Couple moves across the country to live in historic New Ipswich home

  • Kim Black and Mitch Gluck in front of their blue door.

  • The dining room. —STAFF PHOTO BY ROWAN WILSON

  • The stone wall in front of the house. —STAFF PHOTO BY ROWAN WILSON

  • Kim Black’s and Mitch Gluck’s granddaughter in her glow-in-the-dark closet. —STAFF PHOTO BY ROWAN WILSON

  • One of Kim Black’s favorite paintings is hanging in the living room. —STAFF PHOTO BY ROWAN WILSON

  • The back porches. —STAFF PHOTO BY ROWAN WILSON

  • A sitting area behind the house. —STAFF PHOTO BY ROWAN WILSON

  • Birdhouses in the backyard garden. —STAFF PHOTO BY ROWAN WILSON

  • A headboard made of an antique spool rack. —STAFF PHOTO BY ROWAN WILSON

  • The Cape section of the house was built in 1810. Rowan Wilson photos / Monadnock Ledger-Transcript

  • Hammy the dog sits in the living room.

  • The pool is pictured in the backyard of the New Ipswich home.

  • One of the bold blue doors opens to the kitchen.

  • The old well on the side of the house. —STAFF PHOTO BY ROWAN WILSON

Monadnock Ledger-Transcript
Published: 8/8/2022 4:04:16 PM
Modified: 8/8/2022 4:00:58 PM

In 2019, Kim Black and her husband Mitch Gluck moved across the country, from San Diego to New Ipswich.

Black grew up on the East Coast and had been missing it.

“I really wanted to come back to seasons and rural living,” she said, but “for Mitch, he landed on a different planet.”

Gluck grew up in Los Angeles and had spent most of his life in cities much larger than New Ipswich. It has been a big adjustment.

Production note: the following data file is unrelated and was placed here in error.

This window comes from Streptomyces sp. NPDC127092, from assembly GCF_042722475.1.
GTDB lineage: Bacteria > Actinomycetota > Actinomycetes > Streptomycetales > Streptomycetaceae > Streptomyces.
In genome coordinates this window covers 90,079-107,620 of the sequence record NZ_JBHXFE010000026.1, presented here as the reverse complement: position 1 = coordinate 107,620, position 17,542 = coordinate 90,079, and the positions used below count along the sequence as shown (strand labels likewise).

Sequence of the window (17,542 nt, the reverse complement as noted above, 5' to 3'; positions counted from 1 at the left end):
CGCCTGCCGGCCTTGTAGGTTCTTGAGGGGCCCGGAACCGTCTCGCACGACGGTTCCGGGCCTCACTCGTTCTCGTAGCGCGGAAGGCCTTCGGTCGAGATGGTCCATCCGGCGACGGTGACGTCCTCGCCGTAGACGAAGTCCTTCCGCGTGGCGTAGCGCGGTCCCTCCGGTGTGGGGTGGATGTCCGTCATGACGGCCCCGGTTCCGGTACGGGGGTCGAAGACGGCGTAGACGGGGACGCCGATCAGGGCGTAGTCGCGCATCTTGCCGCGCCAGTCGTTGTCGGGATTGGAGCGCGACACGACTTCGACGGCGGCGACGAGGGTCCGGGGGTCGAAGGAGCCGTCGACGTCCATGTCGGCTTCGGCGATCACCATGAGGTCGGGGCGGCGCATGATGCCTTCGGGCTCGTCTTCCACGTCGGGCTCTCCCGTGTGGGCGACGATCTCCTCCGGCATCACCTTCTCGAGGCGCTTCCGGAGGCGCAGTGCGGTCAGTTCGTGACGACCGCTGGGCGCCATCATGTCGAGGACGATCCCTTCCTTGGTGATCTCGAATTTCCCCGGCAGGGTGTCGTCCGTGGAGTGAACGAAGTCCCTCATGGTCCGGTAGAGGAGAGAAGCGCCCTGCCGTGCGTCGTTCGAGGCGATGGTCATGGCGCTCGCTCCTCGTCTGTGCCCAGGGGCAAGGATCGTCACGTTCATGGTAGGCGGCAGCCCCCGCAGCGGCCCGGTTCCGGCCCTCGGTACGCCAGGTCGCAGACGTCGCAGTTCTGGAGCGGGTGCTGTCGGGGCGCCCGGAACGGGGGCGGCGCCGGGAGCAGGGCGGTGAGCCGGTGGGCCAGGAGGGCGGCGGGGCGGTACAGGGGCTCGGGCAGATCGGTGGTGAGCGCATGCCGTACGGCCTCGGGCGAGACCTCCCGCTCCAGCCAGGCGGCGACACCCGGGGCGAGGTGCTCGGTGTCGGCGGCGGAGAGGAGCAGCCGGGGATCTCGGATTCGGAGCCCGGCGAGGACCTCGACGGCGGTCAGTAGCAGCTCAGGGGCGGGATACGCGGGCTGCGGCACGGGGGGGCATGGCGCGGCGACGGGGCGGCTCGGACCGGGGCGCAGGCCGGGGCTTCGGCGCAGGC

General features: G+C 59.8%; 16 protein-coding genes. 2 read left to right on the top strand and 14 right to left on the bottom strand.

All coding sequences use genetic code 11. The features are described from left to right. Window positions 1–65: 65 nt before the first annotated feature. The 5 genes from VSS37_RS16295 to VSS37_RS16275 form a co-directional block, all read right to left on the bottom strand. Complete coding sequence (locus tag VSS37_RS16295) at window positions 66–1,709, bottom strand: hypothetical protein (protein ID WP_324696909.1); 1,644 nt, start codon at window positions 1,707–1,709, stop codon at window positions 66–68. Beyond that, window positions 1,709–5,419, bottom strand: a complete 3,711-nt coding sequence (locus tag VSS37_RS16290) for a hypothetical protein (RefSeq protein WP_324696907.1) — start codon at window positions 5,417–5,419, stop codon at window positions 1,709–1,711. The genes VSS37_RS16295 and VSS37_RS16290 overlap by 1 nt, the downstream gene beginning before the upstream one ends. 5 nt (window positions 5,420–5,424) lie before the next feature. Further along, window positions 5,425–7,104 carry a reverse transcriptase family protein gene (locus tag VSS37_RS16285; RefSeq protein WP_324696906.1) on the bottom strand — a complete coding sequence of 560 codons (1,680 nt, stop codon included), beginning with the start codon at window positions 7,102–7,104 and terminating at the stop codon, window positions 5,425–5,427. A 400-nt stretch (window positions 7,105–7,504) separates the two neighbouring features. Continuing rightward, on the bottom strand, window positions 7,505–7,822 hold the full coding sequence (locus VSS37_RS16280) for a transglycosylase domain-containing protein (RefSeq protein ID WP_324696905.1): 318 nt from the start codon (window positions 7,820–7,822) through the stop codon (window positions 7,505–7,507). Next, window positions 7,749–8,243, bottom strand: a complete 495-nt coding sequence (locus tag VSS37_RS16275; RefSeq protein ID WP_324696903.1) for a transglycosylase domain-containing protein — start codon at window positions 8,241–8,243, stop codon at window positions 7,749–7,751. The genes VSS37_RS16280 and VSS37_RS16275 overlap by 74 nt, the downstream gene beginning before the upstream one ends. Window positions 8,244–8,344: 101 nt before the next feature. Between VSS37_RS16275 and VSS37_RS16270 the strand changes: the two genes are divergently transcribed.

“Living in the city, you can be among thousands of people on the street and no one will look at you,” Gluck said. “The first thing I noticed here is everyone that passed you would wave.”

Black explained, “New Ipswich is like a township. This is Smithville. You get to know your immediate neighbors, people are friendly but mind their own business.”

Black grew up in an old house and had fond memories of the creaking boards and historic woodwork. Gluck didn’t grow up in a house like that, but “what we both wanted was uniqueness and character,” he said.

The couple had planned to move into the house and spend their retirement traveling. But then, in 2020, they found themselves confined to New Ipswich in the midst of a global pandemic.

Because of this, “we put more effort into the house than we might have,” said Black. “The house needed some TLC. It wasn’t in bad shape, it just needed some updating.”

Black is an artist and was focussed on finding a balance between historic and modern. The oldest part of the home, the Cape, was built in 1810.

“What we’ve tried to do is acknowledge the history of the home but also be pragmatic about space,” she said.

They painted the interior and exterior, updated bathrooms and used color to tie the house together. Gluck said Black “has a fantastic eye for color, space, everything. Coming in here, she saw this as a canvas, saw it from a more artistic point of view.”